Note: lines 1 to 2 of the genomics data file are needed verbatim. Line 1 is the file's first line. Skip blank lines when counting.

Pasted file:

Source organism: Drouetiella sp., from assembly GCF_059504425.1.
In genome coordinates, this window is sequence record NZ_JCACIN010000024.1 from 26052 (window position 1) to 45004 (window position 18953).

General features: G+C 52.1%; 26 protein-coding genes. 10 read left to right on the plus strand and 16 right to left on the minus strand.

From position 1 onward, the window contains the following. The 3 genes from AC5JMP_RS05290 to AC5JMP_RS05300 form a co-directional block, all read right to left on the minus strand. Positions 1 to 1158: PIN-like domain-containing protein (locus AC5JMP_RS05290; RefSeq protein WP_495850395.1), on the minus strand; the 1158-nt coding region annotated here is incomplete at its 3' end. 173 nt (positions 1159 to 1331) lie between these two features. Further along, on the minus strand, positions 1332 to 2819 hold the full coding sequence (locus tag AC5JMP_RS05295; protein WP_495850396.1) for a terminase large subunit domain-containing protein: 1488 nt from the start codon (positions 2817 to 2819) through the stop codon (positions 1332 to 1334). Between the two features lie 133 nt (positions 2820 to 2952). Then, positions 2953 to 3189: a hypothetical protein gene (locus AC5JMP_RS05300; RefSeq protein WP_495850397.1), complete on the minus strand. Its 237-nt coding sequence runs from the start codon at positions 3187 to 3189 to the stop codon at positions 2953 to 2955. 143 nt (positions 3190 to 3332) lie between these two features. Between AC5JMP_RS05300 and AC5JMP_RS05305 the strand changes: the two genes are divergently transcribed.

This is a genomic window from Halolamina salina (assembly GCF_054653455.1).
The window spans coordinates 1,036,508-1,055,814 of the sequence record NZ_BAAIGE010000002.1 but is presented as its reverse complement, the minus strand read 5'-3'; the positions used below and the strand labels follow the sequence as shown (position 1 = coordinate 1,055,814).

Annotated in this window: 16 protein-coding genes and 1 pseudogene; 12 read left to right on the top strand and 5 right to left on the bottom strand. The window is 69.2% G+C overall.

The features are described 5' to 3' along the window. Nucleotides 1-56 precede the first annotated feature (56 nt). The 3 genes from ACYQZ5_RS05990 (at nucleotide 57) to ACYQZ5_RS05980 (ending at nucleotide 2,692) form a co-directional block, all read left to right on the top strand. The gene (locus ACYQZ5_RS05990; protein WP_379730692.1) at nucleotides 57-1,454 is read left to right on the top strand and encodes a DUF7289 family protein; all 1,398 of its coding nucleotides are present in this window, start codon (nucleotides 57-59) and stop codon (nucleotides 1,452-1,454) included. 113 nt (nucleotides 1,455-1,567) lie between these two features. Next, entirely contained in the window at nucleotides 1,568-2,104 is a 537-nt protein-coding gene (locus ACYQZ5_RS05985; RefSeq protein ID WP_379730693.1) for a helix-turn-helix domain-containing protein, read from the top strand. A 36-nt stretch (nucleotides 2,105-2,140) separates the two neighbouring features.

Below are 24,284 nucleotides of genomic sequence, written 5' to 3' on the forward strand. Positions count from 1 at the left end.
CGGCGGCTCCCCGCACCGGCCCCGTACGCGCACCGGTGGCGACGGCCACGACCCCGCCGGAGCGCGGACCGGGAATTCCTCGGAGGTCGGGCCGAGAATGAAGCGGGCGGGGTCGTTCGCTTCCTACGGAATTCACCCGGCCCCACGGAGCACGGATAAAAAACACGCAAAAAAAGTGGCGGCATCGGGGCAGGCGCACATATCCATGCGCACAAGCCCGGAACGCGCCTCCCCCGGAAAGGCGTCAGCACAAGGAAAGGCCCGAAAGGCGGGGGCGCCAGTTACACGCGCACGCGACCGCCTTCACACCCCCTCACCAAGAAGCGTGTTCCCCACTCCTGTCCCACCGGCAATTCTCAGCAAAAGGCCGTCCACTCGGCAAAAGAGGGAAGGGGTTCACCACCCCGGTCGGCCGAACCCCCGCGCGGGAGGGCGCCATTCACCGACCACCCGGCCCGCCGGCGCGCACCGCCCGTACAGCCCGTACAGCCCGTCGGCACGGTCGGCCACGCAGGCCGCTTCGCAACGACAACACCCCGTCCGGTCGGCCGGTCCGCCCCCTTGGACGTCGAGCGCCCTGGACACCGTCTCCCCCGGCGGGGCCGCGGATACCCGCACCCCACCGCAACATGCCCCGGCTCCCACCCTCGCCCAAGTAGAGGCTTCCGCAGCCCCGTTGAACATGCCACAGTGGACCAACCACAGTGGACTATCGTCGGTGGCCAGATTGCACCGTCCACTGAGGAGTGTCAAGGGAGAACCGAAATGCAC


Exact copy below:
Source organism: Drouetiella sp., from assembly GCF_059504425.1.
In genome coordinates, this window is sequence record NZ_JCACIN010000024.1 from 26052 (window position 1) to 45004 (window position 18953).